Football Association chairman Greg Dyke has called for “urgent action” by FIFA members to ensure ethics investigator Michael Garcia’s report into World Cup bidding is published in full.
Dyke has written to every FIFA executive committee member calling for them to back publication. It follows Garcia’s move to appeal against the decision by FIFA ethics committee judge Hans-Joachim Eckert to clear Russia and Qatar to host the 2018 and 2022 tournaments, having found no serious breaches of bidding rules by either nation.
Eckert has refused to publish the full report and Dyke states that public confidence in FIFA has hit a new low, while there is “compelling evidence” of wrongdoing.
Dyke’s letter states: “As you probably know the reputation of FIFA was already low in England and much of Europe before the events of last week. The failure to publish Mr Garcia’s report, and his statement that the summary report which was published contained ’numerous materially incomplete and erroneous representations’, has resulted in a further decline in public confidence of FIFA. We cannot go on like this.
“Complete transparency is required if the actions of all those who bid, including England 2018, are to be judged fairly.”
Dyke’s letter says critical media reports about FIFA and the 2022 World Cup in Qatar cannot be dismissed in the same way that FIFA president Sepp Blatter did in June when he blamed it on “racism” by the English media.
It adds: “I know some of you believe that FIFA’s reputation in England is the result of an obsession amongst the English media with FIFA and I know Mr Blatter sees their reports as an unfair attack on the organisation he leads.
“However, in England we see it differently. The reports...do provide compelling evidence of wrongdoing. They cannot be simply dismissed as ’racist’ or ’an attack on FIFA’ as Mr Blatter described them at the FIFA Congress in Brazil.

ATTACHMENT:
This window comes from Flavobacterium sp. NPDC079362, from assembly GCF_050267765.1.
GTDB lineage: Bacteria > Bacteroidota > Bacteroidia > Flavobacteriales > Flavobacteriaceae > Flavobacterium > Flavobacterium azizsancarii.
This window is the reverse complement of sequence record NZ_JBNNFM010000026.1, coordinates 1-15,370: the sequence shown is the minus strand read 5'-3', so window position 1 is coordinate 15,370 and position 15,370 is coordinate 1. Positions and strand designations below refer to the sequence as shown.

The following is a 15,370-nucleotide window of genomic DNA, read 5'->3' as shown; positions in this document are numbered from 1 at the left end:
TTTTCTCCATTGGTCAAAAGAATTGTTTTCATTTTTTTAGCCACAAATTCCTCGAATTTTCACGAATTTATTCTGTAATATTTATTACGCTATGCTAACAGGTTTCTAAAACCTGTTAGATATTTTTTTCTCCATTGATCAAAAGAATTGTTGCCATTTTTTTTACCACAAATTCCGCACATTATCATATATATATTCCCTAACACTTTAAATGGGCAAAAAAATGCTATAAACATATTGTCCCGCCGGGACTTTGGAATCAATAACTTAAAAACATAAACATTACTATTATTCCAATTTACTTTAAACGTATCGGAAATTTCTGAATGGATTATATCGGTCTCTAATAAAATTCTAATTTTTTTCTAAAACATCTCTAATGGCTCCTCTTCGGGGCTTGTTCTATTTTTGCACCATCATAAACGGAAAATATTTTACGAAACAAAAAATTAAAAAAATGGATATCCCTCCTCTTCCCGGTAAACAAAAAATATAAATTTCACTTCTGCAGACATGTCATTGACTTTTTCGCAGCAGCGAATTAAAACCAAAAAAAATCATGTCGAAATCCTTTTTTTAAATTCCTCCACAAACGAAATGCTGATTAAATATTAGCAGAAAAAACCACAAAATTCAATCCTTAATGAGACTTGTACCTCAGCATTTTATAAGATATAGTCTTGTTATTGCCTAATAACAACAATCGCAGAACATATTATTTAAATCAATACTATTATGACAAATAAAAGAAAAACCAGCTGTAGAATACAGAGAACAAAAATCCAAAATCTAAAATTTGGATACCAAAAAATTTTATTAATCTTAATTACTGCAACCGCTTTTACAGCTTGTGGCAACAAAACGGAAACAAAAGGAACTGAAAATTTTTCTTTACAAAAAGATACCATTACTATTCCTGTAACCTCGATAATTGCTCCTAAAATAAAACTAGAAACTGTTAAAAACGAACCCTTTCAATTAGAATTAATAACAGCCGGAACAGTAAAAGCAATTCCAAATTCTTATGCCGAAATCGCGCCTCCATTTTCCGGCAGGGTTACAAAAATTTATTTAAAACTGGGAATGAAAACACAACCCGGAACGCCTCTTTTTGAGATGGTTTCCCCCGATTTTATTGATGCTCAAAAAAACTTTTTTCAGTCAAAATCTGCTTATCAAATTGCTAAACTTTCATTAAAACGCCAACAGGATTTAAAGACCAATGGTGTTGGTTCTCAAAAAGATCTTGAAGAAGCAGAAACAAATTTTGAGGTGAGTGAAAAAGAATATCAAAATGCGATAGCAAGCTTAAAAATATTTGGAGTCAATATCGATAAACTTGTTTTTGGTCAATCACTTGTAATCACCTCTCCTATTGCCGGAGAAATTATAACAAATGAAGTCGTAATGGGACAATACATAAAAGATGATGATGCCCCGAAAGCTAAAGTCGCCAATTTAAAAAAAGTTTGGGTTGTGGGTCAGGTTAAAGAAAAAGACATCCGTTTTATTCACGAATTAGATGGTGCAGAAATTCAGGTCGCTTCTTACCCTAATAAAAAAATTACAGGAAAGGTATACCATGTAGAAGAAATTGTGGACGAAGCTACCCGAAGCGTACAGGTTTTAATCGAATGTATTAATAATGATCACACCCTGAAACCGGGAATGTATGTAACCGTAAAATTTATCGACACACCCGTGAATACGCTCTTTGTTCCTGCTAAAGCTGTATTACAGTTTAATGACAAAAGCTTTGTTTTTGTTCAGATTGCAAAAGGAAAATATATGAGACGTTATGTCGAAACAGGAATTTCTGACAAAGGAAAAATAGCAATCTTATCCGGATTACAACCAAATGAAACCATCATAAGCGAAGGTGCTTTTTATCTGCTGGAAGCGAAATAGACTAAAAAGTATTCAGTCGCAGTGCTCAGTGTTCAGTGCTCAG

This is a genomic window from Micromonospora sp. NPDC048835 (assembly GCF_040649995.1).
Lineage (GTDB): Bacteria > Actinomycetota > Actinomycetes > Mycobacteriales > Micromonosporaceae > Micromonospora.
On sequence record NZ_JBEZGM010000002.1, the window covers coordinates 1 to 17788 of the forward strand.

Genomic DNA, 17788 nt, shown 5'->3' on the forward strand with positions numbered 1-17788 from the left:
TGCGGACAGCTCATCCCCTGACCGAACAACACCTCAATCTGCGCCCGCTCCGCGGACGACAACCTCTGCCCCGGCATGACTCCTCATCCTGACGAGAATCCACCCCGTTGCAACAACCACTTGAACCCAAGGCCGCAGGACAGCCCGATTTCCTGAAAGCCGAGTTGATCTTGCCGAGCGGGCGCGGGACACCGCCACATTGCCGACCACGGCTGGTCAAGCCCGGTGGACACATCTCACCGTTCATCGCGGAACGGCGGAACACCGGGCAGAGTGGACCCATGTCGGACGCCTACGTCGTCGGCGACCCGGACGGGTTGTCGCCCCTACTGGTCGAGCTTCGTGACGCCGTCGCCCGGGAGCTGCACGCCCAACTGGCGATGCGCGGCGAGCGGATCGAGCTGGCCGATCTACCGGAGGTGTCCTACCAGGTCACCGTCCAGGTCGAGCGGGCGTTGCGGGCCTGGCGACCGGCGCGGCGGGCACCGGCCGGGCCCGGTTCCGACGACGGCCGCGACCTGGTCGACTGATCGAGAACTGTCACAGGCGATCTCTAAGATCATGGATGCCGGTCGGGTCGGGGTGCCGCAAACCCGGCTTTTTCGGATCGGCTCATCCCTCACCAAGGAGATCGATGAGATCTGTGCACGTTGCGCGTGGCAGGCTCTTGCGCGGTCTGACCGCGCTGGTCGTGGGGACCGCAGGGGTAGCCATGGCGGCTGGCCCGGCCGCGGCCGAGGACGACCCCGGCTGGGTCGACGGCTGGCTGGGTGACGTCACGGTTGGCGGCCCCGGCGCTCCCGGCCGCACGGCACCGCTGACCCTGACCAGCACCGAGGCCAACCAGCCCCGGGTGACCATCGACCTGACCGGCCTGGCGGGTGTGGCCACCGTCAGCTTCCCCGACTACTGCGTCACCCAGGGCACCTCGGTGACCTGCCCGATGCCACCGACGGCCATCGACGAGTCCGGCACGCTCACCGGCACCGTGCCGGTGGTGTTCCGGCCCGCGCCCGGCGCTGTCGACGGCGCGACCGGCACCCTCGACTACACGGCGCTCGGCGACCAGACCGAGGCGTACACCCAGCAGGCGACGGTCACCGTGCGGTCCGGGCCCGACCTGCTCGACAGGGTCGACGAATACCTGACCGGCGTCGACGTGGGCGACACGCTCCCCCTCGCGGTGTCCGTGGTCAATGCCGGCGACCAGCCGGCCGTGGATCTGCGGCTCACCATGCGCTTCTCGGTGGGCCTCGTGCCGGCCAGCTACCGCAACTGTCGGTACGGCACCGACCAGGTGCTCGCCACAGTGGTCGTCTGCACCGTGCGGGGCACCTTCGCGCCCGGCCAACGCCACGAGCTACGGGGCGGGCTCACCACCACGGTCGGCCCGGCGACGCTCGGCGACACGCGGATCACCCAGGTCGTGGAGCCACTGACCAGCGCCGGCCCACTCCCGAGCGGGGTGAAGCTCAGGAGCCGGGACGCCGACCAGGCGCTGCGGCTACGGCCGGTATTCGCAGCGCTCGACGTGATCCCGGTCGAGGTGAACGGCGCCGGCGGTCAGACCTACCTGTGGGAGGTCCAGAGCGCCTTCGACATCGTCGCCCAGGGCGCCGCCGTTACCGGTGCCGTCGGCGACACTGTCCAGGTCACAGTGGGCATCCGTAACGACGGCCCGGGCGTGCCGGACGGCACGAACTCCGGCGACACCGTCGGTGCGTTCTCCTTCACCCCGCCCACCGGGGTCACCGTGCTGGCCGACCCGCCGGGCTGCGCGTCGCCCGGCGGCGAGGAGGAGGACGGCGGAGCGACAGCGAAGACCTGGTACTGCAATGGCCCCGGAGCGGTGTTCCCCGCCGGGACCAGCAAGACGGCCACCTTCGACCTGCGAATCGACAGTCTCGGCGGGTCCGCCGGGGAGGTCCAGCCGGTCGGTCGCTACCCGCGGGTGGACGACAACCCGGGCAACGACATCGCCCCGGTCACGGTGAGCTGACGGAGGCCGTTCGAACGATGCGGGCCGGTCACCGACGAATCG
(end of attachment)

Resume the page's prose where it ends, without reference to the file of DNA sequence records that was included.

“Urgent action is needed if confidence in FIFA is to be rebuilt in England. The FA is of the view that this action should start with the full publication of Mr Garcia’s report.”
Meanwhile, the two whistleblowers at the centre of World Cup corruption allegations have made a formal complaint to FIFA that promises of confidentiality have been breached.
Phaedra Almajid, who worked for the Qatar 2022 bid team before losing her job in 2010, said promises that her identity would be protected had been crucial to her co-operation with the ethics investigation.
She and Bonita Mersiades, who worked for Australia 2022’s bid, have separately registered formal complaints against Eckert claiming his findings contained more than enough information to make the two whistleblowers easily identifiable from previous publicly-reported statements.
Almajid states her safety and that of her sons has been put at risk, saying in a letter to Garcia: “Identifying me and falsely discrediting me sends a message to anyone who may think to come forward that their credibility and protection will be in jeopardy for the rest of their lives.”